SDOT crews are preparing to mark three new crosswalks on Roosevelt Way NE between NE 90th Street and NE 97th Street. These new crossing will improve pedestrian mobility between the shops, restaurants, and transit stops in this neighborhood commercial area. The new crosswalks will be installed on Roosevelt Way NE at NE 90th Street, NE 92nd Street, and NE 97th Street.

Another marked crossing will soon be installed at the intersection of Hillside Drive E and Lake Washington Boulevard E in the Denny-Blaine neighborhood. This crossing will enhance Lakeview Park which is bisected by Lake Washington Boulevard. The new crossing will link the forested trails on the west side of the street with the sweeping Lake Washington and Cascade Mountain Range views on the east.

All five of these new crosswalks have one thing in common – they were requested by residents. Do you know a great location that should be considered for a new marked crosswalk? If so, drop us a line at walkandbike@seattle.gov and we’ll check it out.


SDOT’s explanation for crosswalk closure worth examining

Earlier this week we pointed out that the crosswalk along Westlake at Mercer has been closed as part of the Mercer Corridor Project. We have an update, as SDOT has responded to confirm our assumptions:

You are correct that the eastern crosswalk at Mercer St. and Westlake Ave. N is closed due to the two left-hand turn lanes from southbound Westlake Ave. N onto eastbound Mercer St. The volume and timing of traffic turning left (traffic that crosses the eastern crosswalk) is too high to keep the crosswalk safely open. This traffic configuration is in place to accommodate high volumes of traffic now using Westlake Ave. N to access Mercer St. while construction is occurring on other streets, such as 9th Ave. N.

The eastern crosswalk at Mercer St. and Westlake Ave. N will likely be closed for the duration of the Mercer Corridor Project, through mid-2013.

(emphasis above is mine) The Mercer Corridor Project will significantly improve the pedestrian environment in this area, however, like the McGraw Square construction, this is another project where the impact to pedestrians is worth examining.

View Westlake @ Mercer Crosswalk Closure in a larger map

As with most things SDOT does, safety appears to be one of their foremost considerations. However, the current intersection signaling appears to pose safety risks to both drivers and pedestrians. The current light signals allow drivers on southbound Westlake Ave to turn left onto Mercer St after yielding to northbound traffic. Then the signal changes to a green arrow to allow a protected left turn. By allowing drivers to turn left on yield, the chances of a vehicle collision are increased, which is apparent upon observing rush hour traffic. Due to traffic back-ups, northbound vehicles sometimes have to stop on green before entering the intersection or stop in the intersection, making the unprotected left turn dangerous for vehicles during peak hours.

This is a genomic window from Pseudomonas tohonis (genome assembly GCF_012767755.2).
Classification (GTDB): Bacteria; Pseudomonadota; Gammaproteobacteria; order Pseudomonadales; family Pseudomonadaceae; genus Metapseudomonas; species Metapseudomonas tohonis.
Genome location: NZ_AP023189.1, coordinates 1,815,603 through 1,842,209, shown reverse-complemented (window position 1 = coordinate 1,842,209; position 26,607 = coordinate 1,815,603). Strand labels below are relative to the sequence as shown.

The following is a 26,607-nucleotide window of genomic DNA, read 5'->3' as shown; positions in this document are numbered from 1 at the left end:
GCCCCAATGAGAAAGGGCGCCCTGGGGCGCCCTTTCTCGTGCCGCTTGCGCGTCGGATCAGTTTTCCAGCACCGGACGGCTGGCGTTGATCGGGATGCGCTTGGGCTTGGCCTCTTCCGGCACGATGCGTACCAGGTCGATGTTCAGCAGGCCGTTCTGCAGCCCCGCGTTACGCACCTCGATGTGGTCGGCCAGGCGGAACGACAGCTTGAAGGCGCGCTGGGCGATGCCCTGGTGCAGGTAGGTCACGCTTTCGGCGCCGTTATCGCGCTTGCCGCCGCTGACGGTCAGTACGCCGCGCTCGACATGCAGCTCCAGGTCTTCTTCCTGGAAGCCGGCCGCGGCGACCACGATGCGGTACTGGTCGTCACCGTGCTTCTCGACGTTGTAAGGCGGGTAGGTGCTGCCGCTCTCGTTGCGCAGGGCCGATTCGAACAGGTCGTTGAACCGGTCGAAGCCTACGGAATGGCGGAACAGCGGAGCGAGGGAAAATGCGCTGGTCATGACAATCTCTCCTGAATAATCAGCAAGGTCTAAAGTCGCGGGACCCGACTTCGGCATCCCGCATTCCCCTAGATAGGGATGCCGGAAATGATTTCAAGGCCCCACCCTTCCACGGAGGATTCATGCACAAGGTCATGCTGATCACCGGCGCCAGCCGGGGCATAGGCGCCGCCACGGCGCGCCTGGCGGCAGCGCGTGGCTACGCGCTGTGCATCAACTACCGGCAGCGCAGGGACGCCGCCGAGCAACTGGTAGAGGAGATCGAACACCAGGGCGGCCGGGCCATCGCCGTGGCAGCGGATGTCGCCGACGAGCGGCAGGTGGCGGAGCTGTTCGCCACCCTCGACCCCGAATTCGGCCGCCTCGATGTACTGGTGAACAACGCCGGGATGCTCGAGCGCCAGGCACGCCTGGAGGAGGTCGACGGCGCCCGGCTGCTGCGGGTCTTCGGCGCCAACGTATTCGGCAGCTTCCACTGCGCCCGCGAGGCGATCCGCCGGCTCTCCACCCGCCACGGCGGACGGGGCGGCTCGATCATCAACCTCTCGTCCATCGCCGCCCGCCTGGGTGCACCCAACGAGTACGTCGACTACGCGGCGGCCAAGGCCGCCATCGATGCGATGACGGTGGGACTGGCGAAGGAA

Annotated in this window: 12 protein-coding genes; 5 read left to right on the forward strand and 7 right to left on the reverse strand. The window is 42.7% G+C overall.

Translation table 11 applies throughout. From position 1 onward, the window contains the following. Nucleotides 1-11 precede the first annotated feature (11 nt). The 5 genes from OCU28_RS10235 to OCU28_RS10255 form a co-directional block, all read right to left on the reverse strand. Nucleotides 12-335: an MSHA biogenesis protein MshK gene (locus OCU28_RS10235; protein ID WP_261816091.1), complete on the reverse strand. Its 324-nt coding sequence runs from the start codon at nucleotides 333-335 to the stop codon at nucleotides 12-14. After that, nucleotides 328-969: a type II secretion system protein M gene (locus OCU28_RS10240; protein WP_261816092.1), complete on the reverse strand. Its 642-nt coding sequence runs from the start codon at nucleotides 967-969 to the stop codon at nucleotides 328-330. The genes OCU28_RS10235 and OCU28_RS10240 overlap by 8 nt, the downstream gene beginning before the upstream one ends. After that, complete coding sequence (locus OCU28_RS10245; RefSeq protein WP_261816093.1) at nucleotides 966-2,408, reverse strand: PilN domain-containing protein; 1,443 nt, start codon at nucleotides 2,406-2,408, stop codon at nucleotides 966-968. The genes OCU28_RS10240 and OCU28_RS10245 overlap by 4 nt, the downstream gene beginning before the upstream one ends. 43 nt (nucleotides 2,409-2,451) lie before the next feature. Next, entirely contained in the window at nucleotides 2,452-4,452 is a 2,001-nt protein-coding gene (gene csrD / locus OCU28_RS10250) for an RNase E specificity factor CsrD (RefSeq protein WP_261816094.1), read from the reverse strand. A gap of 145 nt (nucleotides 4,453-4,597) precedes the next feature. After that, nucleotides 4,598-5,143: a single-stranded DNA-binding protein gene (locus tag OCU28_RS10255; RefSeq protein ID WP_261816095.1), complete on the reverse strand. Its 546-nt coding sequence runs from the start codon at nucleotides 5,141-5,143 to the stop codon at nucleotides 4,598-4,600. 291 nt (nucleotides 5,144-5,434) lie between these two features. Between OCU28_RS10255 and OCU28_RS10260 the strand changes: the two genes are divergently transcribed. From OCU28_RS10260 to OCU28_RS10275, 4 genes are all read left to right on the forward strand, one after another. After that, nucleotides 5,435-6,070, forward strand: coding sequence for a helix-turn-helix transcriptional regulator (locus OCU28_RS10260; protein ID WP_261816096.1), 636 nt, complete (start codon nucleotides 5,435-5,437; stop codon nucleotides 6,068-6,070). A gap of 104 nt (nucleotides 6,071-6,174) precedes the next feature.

Vehicle navigating unprotected left turn

Vehicle navigating unprotected left turn

Furthermore, with the large “Crosswalk Closed” signs, and no visible crosswalk signal on the east side of the intersection, drivers will be less likely to scan for pedestrians inevitably crossing in this area. The crosswalk closure means that there may be fewer people on foot to be hit by turning cars, but with drivers focusing on navigating the unprotected left turn, the few pedestrians who do cross (albeit illegally) may be more likely to be hit.

Keeping traffic moving through the intersection may be a bigger reason for SDOT closing the crosswalk, but doing this doesn’t significantly increase how many cars can turn left onto Mercer during peak periods. During this evening’s commute, only around 2-5 cars were able to turn on the unprotected left arrow – a relatively small number compared to the high number of cars that turn left on the protected arrow. Re-opening the crosswalk may slow down the cars that are able to turn left on yield, but the number of pedestrians crossing here isn’t high enough to have much of an impact to left-turning traffic.

One of the goals of the Mercer Corridor Project is to support walking in the area – the project will create a street through a neighborhood (South Lake Union) where there is now basically an onramp to a freeway. So why shouldn’t this transformation start with the beginning of the construction project?

By closing this crosswalk, SDOT is expecting people on foot to cross Westlake twice to cross Mercer once, which can add over three minutes to a walk on foot – a long time to spend navigating a single intersection, especially in a city that aspires to be the most walkable city in the nation.

Pedestrians walking on closed crosswalk

Life-threatening jaywalking or civil disobedience?

As with most construction projects, some inconvenience is unavoidable. However, if SDOT were serious about improving safety at this intersection and upholding the objectives of the Mercer Corridor project, my opinion is that the unprotected left turn for vehicle traffic would be eliminated, at least at peak periods, and the crosswalk would be re-opened at all hours.

On the other hand, SDOT is correct that this is a high-traffic area, and reducing the number of cars able to turn by eliminating the unprotected left turn and by re-opening the crosswalk will have some impact on how quickly vehicles can drive through during rush hour. What do you think? How would you respond to these questions?: